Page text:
Duke for Mayor

Akron, OH

#644 Dec 16, 2013
Curious wrote:
Does Xenos accept all denominations?
Most likely, yes, but I'm sure they like 100's best. Also certified checks and money orders.

You can probably have grandma bequeath your share of her estate to them as well.

woof
Bob G

Columbus, OH

#645 Dec 16, 2013
Uber, that you disagree with my analogy makes it neither false nor a dodge. It means you disagree, which is fine. I believe I have read some of your posts (or post - I recall the time commitment detail) and they seemed fair. I hope mine seem fair as well. Regardless, I think you and I both seek truth.

Some questions for you, as there have been several accusers here not at all interested in the truth, but here only to detract or act as cheerleaders for the detractors.

1. Do you believe Xenos members can commit to significantly little time (1-2 hours per week) and still be in good standing with the church?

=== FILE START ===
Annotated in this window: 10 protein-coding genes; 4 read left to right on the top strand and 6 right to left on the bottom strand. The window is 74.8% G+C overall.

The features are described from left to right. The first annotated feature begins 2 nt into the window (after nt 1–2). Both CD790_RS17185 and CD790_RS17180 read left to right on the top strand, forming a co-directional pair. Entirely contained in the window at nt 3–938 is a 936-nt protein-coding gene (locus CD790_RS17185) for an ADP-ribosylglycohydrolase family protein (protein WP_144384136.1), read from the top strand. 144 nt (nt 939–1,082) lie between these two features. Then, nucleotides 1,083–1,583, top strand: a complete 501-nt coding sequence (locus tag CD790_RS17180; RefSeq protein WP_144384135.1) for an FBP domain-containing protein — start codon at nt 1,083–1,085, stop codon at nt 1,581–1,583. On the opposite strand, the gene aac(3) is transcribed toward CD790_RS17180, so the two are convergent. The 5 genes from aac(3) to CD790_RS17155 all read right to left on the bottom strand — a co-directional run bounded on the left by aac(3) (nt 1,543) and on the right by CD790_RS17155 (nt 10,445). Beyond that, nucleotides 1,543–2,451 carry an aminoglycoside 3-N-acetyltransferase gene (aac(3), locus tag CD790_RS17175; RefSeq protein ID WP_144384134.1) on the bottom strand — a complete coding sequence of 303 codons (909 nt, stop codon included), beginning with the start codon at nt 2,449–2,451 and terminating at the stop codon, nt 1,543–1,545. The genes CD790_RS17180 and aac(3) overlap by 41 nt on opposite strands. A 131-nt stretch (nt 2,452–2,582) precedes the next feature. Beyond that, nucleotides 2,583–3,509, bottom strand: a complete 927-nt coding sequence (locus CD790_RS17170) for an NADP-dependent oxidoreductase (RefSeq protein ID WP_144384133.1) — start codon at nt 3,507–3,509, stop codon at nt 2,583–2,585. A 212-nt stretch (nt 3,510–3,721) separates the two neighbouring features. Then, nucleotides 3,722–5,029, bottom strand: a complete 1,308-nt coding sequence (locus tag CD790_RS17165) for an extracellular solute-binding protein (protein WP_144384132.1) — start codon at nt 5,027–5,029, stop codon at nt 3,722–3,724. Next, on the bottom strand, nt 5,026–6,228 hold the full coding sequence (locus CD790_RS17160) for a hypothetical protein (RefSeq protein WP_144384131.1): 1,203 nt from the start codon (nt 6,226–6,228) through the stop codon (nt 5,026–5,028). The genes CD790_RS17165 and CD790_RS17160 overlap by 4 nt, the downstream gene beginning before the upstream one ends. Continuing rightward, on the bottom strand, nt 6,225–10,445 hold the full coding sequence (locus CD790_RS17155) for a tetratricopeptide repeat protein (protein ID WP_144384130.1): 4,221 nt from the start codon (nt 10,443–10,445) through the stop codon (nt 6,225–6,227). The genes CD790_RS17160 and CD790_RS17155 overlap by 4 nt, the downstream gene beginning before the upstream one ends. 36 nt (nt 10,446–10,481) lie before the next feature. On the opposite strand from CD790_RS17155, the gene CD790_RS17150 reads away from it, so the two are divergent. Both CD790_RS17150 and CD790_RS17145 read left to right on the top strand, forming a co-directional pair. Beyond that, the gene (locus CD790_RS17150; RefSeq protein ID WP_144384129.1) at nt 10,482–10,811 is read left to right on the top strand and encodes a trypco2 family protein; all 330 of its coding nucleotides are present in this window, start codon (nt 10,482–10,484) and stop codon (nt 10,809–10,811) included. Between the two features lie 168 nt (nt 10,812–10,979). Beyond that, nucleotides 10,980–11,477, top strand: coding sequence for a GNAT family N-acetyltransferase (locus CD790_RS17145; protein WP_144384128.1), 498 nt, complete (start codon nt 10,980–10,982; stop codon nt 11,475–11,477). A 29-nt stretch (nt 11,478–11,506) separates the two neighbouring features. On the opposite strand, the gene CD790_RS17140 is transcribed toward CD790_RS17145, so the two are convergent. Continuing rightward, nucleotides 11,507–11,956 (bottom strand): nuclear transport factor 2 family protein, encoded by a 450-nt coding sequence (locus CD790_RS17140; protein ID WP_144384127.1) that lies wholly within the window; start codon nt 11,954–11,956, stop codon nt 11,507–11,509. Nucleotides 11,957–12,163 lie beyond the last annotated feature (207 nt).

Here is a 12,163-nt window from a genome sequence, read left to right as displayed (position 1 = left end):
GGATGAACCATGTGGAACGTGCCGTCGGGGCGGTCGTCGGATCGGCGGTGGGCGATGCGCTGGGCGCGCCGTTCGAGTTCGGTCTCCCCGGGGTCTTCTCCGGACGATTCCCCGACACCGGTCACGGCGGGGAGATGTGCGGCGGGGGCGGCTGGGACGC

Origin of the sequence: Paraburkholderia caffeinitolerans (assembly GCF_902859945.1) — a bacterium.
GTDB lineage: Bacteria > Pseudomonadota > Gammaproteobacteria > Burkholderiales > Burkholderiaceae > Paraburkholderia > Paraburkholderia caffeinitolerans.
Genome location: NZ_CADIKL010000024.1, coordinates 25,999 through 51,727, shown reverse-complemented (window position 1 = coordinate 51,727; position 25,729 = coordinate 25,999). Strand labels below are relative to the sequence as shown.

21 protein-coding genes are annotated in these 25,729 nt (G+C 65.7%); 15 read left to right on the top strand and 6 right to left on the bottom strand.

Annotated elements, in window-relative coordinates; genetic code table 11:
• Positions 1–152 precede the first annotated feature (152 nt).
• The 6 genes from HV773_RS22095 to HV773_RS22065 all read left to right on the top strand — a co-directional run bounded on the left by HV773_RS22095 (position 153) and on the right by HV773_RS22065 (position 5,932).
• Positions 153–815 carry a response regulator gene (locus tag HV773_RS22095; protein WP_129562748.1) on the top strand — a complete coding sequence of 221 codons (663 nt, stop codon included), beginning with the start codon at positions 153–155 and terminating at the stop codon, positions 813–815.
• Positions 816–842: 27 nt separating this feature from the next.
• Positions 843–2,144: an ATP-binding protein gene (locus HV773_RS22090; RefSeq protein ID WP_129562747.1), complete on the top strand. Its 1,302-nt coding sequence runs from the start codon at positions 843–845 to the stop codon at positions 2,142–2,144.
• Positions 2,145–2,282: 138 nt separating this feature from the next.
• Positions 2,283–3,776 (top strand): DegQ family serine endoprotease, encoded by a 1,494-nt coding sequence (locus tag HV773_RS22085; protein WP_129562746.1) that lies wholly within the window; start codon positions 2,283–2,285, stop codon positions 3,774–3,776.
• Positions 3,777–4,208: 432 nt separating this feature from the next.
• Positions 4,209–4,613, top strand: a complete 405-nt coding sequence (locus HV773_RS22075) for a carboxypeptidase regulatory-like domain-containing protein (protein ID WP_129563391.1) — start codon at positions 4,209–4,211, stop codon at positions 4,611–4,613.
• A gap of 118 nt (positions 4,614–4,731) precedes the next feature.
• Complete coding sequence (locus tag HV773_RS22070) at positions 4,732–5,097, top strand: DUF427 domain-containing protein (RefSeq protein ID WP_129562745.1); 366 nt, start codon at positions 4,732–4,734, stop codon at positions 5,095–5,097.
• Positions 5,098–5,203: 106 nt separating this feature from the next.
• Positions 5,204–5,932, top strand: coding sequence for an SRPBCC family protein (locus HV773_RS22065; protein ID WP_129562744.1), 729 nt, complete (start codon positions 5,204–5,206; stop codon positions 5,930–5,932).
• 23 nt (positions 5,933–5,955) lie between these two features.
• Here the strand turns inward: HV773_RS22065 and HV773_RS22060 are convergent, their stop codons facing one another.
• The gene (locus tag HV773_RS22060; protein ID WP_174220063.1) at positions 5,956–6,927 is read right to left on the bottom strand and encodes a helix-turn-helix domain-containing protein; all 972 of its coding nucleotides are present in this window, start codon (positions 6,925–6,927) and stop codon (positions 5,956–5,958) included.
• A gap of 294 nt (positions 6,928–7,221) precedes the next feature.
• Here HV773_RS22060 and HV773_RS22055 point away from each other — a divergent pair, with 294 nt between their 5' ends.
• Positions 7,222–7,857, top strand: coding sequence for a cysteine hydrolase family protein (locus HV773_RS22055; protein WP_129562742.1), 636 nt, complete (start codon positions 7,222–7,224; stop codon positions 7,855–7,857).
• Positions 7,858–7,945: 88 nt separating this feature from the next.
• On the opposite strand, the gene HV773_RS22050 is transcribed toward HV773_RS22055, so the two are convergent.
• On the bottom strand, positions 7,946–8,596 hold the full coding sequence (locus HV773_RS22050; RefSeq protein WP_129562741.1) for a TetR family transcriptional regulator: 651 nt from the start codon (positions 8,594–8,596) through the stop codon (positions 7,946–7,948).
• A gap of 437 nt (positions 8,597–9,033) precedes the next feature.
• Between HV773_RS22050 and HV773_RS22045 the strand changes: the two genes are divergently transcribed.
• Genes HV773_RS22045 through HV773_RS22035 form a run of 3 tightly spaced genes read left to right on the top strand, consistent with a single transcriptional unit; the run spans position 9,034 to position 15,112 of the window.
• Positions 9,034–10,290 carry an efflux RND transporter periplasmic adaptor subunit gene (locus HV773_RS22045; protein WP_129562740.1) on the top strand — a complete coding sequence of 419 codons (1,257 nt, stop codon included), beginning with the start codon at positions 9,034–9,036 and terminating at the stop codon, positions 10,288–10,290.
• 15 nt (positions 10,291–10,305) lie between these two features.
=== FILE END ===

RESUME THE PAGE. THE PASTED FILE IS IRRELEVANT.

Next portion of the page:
2. Do you think for members who are interested in leadership roles that it is reasonable to expect the 12-16 hours per week of classes/fellowship/bible study that you cited?

3. Do you believe that members are forbidden to date people outside of Xenos or shunned if they do so as has been charged on this thread?

4. Do you believe Xenos is a cult?

5. What is it that you want to protect newcomers to Xenos from? Not being informed up front about time commitments/expectations?

Full disclosure of my weekly commitment in hours:
Central Teaching - 1.5 hrs
Home Church - 3 hrs
Cell Group - 1.5 hrs
Total: 6 hours

I intend to sign up for a class in January which will add another 3 hours of classroom time and probably 3 hours of independent study, which would put me in the range you referenced at approximately 12 hours.

I don't aspire to a leadership role, but I believe it's a good idea to be equipped in the event the opportunity/need makes it necessary.

bob
Tim

Columbus, OH

#646 Dec 16, 2013
Bob G wrote:
Uber, that you disagree with my analogy ....
Do you not have a life outside of Church? Some of us have a job and a family to take care of.